- Written by
- T.S. Nowlin
- Directed by
- Wes Ball
- Dylan O’Brien, Kaya Scodelario, Giancarlo Esposito
Exactly one year ago today – for a different publication – I filed a review of the first Maze Runner film, based on James Dashner's series of bestsellers about amnesic teenagers fighting to stay alive in a postapocalyptic world. It was a review of righteous anger and fervent distaste for one of the worst films I had ever seen, a film so acutely unoriginal, confused, illogical, depressing and fatalistic that I have no idea how the books became popular in the first place. I ended the review in part by saying that, should there be a sequel, I would refuse to watch it. The Maze Runner left a taste that bad in my mouth.
Within hours of publishing online, British actor Will Poulter (who played one of the first film's chief villains, but doesn't return for the sequel) bristled at my review so much that he actively campaigned on Twitter to find me and give me a piece of his mind. Fans of Dashner and Poulter immediately seized on the call to arms. For months I was inundated with thousands of angry tweets, scornful, sometimes threatening e-mails, and a litany of often grammatically incorrect comments on a daily basis. Few were interested in creating a discourse about the film itself and why I might be respectfully disagreed with. Most wanted me harmed, fired or "slayed," which I learned at 34 is something the kids use as slang these days.
Three-hundred and sixty-five days later, the film has been cemented as a blockbuster and I have calmed down about the situation, mostly. Clearly I acquiesced and agreed to cover a sequel I vowed never to watch, mostly because it's for a national paper of record.
To what I'm sure is no one's surprise, the sequel is terrible and all my original criticisms for the first film still stand, but at least it's a more entertaining kind of awful.
Heroic Thomas (Dylan O'Brien) and his fellow escapees make it out of a mysterious maze set up by a shadow company called WCKD (headed up by Patricia Clarkson's ambiguously evil doctor). The purpose of the maze still makes no narrative or logical sense, but returning director Wes Ball thankfully doesn't bring it up too much in favour of a mishmash of other genre tropes trucked in from better films.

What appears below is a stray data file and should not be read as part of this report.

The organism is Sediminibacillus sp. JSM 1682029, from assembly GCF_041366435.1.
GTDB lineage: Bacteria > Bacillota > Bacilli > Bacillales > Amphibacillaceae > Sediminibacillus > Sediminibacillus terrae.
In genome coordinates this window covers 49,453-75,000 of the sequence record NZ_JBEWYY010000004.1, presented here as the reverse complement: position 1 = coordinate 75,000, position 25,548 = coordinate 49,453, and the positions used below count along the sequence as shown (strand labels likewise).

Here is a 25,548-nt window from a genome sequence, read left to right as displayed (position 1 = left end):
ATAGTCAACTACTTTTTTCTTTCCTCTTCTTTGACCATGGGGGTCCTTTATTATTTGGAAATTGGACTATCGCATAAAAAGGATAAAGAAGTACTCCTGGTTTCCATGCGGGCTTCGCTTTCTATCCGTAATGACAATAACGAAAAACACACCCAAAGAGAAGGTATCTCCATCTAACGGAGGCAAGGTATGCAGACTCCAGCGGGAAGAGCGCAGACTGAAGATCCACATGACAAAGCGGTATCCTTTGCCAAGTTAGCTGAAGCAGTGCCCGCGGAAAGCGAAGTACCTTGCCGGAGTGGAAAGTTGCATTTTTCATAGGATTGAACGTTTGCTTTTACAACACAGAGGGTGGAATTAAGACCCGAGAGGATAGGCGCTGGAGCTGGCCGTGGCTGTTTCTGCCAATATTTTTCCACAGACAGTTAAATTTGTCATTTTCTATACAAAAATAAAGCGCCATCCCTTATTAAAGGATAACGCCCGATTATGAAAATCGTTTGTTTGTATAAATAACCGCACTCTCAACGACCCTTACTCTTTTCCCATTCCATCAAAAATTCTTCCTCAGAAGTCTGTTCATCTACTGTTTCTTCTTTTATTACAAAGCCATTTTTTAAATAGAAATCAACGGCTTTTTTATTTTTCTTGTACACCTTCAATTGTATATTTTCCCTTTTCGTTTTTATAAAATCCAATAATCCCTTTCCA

One of the biggest complaints I heard about my original review was that none of the first film would make sense unless I read the books, and that everything would become clear by the second film. That was a lie. This film includes zombie aliens, a virus of indeterminate origin, cities razed to rebar, dust and crumbling infrastructure, and a rebel alliance that wants to overthrow the corporate overlords. All boys are soldiers. All women are objects. Adults of either gender can't be trusted.
It's all nonsense and Pablum designed for the undiscerning, and it's impossible to invest in the characters in a world where the lucky ones die quickly and painlessly. In the right hands the material could be admirably bleak, but while Ball delivers a great-looking film, he never overcomes Dashner's insipid storytelling and ludicrous plotting. It changes the kind of film it wants to be approximately every 20 minutes, with none of the choices improving much of anything.
On a thematic level, it remains wholly reprehensible and a fraudulent piece of entertainment. But at least it rips off some better films (Mad Max, Day of the Dead, The Matrix) with a good deal of energy.
If any fans want take offence, you all know where to find me.